The BCS National Championship Coaches Trophy was on display at the Newport Sports Museum in January. (Don Leach, Daily Pilot / January 3, 2014)

  • Related
  • Topics
  • Museums
  • Health Insurance
  • Brooks Robinson
  • See more topics »

John Hamilton expressed remorse and disappointment, yet pride during an interview Tuesday afternoon in his Newport Beach office. It's what happens when he announces Newport Sports Museum has closed its doors after 18 years and he will begin to sell its prized items.

The founder of the museum, known for its cute scavenger hunt and free admission, cited reasons such as costs, his own health, wanting to spend more time with his family and a recent break-in to shutting down the place.

"It's been very, very gratifying, but it's also been very, very expensive," Hamilton said. "It's been a pleasure for me. I've gotten a lot of help over the years, but not enough. I'm tired of asking my friends for money. Also, I'm 18 years older than when I started. I've had some health issues. It's prevented me from having our two primary fundraisers."

Hamilton, the 72-year-old who lives in Newport Beach, said he knew it was time to close the museum's doors after a break-in in January. He said he was notified of the crime when he was in the hospital for a knee replacement.

Hamilton said several baseballs were stolen, including roughly half of his baseballs from World Championship teams that dated back to 1940, as well as Mike Witt's perfect-game baseball.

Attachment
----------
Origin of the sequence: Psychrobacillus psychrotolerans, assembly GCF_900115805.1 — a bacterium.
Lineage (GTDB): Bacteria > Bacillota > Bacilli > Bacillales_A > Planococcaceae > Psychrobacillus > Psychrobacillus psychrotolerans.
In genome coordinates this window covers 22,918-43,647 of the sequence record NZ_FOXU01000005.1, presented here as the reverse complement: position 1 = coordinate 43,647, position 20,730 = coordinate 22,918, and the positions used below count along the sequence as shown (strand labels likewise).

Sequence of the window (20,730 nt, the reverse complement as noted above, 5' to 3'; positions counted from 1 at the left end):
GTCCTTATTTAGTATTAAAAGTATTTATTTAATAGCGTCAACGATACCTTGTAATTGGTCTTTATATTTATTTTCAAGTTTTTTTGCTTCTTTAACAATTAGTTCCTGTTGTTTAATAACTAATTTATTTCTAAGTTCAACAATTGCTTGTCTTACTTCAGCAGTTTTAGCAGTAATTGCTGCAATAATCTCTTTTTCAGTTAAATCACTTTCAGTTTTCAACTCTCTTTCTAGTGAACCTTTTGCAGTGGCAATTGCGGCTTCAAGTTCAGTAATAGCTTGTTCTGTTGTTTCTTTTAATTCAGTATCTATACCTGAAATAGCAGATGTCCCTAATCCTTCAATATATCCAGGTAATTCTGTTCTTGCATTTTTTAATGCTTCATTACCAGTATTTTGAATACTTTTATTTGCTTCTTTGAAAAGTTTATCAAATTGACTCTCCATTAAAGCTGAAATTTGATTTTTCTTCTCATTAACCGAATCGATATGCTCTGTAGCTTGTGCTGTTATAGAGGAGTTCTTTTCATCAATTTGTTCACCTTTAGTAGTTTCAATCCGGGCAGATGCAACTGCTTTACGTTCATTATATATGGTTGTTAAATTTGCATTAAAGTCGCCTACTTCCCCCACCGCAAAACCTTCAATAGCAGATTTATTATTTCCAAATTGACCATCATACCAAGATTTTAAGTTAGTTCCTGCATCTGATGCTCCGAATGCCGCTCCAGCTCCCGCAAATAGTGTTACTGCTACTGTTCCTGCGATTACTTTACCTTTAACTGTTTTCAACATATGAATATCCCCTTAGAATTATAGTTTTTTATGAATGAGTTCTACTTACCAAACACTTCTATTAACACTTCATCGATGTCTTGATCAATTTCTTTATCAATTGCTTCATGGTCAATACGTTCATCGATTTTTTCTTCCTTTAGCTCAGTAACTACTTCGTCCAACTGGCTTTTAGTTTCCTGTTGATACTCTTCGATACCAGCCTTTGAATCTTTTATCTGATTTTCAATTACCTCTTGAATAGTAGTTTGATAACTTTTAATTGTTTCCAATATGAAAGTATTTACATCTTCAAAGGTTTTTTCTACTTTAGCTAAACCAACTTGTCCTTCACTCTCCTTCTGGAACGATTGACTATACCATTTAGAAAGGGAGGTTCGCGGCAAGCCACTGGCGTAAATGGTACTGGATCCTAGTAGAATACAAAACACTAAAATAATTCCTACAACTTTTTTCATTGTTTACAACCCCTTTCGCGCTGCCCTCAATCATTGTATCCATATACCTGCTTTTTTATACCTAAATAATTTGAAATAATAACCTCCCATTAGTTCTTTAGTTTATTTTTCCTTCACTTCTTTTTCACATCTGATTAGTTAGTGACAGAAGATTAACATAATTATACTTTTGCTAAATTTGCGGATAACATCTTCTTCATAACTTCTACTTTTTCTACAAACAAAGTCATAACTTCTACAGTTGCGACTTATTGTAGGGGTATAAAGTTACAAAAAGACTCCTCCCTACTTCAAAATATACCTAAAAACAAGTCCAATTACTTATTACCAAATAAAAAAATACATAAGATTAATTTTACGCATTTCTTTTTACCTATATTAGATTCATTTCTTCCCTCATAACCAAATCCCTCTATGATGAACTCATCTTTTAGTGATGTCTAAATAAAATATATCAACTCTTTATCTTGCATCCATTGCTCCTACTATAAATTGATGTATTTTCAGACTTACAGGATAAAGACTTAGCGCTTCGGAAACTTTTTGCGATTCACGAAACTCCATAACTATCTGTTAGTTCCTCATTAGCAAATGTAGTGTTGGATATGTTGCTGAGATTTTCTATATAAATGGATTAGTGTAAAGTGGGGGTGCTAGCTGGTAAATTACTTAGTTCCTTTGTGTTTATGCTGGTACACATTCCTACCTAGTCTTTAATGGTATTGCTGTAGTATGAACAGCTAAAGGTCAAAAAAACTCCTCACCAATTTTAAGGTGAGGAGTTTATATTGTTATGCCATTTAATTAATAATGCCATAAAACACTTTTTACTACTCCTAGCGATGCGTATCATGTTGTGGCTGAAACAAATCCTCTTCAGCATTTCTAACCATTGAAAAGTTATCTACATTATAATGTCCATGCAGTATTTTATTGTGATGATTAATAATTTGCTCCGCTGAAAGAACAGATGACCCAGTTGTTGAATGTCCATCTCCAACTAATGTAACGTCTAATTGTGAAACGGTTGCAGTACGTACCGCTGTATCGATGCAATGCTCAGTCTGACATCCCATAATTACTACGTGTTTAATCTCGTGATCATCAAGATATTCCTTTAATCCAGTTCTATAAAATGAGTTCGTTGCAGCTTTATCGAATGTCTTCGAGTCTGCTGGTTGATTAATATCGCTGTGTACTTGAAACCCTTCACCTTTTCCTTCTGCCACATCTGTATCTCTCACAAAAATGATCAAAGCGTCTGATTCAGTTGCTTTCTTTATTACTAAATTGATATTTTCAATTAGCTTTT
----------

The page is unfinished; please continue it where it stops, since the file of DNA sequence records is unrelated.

"They didn't know what they are doing," he said of the robbers. "We have it all on film. They didn't take Babe Ruth's last home-run ball … There were a lot of other things they didn't take .. it was only 50 seconds that they were here and they got what they could.

"It's sad. It makes you feel violated."

Hamilton took great pride in the museum's free admission and the impact it had on athletes and at-risk children through mentoring programs.

He said the Legacy Leadership program will continue within the IMPACT Foundation, which is part of the Ronnie Lott Trophy. Hamilton is the chairman of the college football award for the best defensive player in the nation that exemplifies IMPACT (Integrity, Maturity, Performance, Academics, Community and Tenacity).

Hamilton is also on the board of the Foundation for the Undefeated, a national nonprofit that is the home of Irrelevant Week. He said he recently stepped down as chairman of the USC Hall of Fame.

The Legacy Leadership program selects two to four high school football players to be a part of the NFL Hall of Fame week. The program begins with a two-day workshop with renowned coaches.

"In your life you have different phases and it's time for me to go on to another phase," he said.

Hamilton said the first phase of the museum's items sale will be the first week of May.

The first phase includes authentic jerseys of Wayne Gretzky, Don Drysdale, Sandy Koufax, Stan Musial and Brooks Robinson.

"I am grateful for all the people who helped me," Hamilton said. "This has been a hard thing. I feel like I've had this dog for 18 years and it sleeps in my bed every night. I love him and I'm looking at him and you know it's time to put him down. It's 60 years of stuff I collected. I knew it was time. But I know a lot of good came from it."